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Children of Jerusalem, Families of Faith

An interfaith program to discuss the Israeli-Palestinian conflict including a lecture, painting exhibition and a series of community dialogues.

Community Contact Information:
Temple Beth El
Charlotte, NC
www.beth-el.com

Goals: 

  • introduce the community to the issues underlying the Israeli-Palestinian conflict. 
  • bring the interfaith community together in positive dialogue about the Israeli-Palestinian conflict. 
  • lay the foundation for future interfaith conversation.

Overview:
A series of interfaith events to promote greater awareness, understanding and dialogue related to Israeli-Palestinian conflict. The program featured a lecture and discussion by a war-affected Israeli and Palestinian, an exhibition of Israeli and Palestinian children’s paintings about war and peace and a series of community dialogues between the three Abrahamic faiths.

Preparation:
Members of the social action committee and congregants of the local Masjid (Mosque) planned the event. Responsibilities of the organizers included: 

  • development of a marketing and promotion plan, 
  • frequent committee meetings, 
  • conference calls and email distribution list to coordinate the development, review and implementation of the many aspects of the program.

Marketing was targeted to a database of print media, TV and radio media, area colleges, houses of worship and religious organizations, the area political, leadership and social action community, the non-faith community and public, religious and independent schools.

Project Implementation:
The Children of Jerusalem Families of Faith program consisted of three core programs with numerous elements:

1. Children of Jerusalem Painting Pain, Dreaming Peace Exhibition
• Exhibition Gallery Guide for participants.
• Facilitated Dialogues – Group Tours of Discovery. Using selections of the artwork, poems and quotations from these children of Jerusalem, the Charlotte Coalition for Social Justice (“CCJS”) provided trained facilitators to help groups of children and adults learn some of the many lessons found in the exhibit.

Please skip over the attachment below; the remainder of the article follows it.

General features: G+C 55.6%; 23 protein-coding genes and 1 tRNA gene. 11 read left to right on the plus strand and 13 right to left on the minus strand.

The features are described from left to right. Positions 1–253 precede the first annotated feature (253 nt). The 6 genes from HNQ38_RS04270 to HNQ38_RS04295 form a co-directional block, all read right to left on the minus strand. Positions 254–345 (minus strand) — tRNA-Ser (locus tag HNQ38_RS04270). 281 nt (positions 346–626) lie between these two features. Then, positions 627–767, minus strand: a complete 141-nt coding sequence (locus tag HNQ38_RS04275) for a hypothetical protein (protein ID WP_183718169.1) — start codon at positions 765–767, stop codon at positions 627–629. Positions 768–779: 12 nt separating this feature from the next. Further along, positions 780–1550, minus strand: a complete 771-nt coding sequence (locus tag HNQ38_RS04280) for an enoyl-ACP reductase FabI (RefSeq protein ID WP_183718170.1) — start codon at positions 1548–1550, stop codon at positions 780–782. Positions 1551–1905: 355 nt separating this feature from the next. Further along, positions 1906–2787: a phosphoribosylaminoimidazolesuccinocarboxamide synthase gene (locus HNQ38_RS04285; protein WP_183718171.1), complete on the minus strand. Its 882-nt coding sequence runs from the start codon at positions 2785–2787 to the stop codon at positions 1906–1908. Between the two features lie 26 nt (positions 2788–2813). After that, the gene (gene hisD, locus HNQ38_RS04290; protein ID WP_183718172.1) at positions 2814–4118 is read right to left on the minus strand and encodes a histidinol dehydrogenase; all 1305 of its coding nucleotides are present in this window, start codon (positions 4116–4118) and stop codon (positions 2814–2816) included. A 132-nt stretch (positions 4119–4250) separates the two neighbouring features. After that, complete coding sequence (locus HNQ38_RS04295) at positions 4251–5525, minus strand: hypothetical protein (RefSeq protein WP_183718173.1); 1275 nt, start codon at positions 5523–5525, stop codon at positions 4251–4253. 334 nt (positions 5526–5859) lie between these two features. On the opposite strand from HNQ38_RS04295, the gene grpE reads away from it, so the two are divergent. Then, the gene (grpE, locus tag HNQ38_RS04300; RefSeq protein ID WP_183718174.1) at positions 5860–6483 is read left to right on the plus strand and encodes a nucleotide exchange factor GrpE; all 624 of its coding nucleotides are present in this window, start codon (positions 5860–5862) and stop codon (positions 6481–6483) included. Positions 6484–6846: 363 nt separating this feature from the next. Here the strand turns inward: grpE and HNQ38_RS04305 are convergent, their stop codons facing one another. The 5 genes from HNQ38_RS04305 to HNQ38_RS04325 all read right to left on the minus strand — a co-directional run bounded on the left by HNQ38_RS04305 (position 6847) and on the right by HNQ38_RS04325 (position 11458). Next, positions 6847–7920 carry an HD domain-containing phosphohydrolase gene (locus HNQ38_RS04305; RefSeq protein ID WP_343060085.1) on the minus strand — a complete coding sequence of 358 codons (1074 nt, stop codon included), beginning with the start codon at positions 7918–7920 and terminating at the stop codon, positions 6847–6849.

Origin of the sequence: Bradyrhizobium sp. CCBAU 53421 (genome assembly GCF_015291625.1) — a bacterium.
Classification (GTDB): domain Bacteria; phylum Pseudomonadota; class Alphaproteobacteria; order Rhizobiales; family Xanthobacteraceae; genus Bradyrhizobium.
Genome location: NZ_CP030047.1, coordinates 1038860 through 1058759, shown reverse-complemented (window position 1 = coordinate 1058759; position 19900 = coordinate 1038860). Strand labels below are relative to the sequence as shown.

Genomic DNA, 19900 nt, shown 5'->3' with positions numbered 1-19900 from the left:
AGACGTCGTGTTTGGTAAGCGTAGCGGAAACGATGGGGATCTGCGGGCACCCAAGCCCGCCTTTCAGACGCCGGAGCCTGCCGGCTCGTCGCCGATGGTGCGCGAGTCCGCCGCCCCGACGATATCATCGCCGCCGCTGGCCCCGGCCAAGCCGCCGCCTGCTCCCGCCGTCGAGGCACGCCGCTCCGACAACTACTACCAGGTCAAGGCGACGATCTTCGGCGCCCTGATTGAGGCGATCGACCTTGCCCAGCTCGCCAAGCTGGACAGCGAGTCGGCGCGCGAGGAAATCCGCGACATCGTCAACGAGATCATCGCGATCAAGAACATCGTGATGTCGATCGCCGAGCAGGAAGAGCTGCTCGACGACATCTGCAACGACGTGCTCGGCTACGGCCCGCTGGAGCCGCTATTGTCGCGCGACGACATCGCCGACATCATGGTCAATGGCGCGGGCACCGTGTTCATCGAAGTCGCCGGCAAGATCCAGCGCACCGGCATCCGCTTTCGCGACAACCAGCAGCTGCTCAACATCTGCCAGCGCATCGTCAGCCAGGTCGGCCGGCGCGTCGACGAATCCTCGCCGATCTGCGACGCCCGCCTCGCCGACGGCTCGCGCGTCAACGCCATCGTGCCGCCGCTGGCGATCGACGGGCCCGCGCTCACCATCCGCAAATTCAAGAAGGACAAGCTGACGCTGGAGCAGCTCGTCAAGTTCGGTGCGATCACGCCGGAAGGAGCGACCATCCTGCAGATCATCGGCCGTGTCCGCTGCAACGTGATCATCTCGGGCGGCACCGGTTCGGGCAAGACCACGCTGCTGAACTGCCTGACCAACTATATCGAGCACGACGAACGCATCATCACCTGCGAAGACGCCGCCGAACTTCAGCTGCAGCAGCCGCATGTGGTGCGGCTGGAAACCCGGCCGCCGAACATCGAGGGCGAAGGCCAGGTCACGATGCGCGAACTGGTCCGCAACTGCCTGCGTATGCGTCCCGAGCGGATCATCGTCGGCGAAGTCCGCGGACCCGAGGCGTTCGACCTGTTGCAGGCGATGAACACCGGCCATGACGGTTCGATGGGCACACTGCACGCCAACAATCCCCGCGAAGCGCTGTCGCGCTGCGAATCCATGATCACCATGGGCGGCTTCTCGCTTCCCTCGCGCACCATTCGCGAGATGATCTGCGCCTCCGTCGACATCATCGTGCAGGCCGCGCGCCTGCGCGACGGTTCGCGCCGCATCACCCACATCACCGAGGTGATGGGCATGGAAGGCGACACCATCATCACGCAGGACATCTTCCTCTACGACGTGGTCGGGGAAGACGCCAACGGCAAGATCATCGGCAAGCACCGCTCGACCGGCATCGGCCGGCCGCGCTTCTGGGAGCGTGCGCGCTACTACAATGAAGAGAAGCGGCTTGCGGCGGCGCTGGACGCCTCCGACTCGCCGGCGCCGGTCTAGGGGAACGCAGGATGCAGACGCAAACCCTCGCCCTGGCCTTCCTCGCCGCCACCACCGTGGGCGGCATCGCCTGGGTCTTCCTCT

2. Lecture: Reaching Out: "Bereaved Families Supporting Peace, Reconciliation and Tolerance"
• “What We Can Learn From the Children?”
“Encounter Point”. Trailer from the Award Winning Documentary.
• “What We Can Learn From the Families?”
• What Can We Learn From Tonight? Questions and Answers
• What We Can Learn From One Another?
• Prayers for Peace.

3. Community Conversations - Learning to Have Difficult Conversations Where There is Conflict While Building Bridges of Understanding
• “Unity or Disunity: Is Faith Bringing Us Together or Driving Us Apart in Charlotte?” – A Panel Discussion.
• “The Abrahamic Family - Abraham, Ishmail and Isaac” - A Community Conversation at a Masjid.
• “Understanding the Difficult Texts of Our Faiths” - A Community Conversation at a Synagogue.
• “Healing our World - Tzedakah, Zakat and Charity – What’s Next?”- A Community Conversation at a Church.

Following the success of the program, the synagogue hosted a “Sabbath of Dialogue” Service, joining communities from over 50 synagogues and 50 mosques, representing over 100,000 Muslims and Jews throughout the United States and Canada, to strengthen the relationship between the Jewish and Muslim communities. The service’s theme was "Confronting Islamophobia and Anti-Semitism Together as Three Abrahamic Faiths." The rabbi delivered a sermon with the Imam of the Masjid. The pastor of a local Baptist Church shared words of reflection as part of the service. The synagogue was filled to capacity with worshipers of all three faiths.

Results:
The dialogue and openness from the program led to the development of a number of new relationships and opportunities for dialogue. A partnership between the synagogue and masjid was established involving the development of common services and other activities.

This program received a Fain Award in 2009.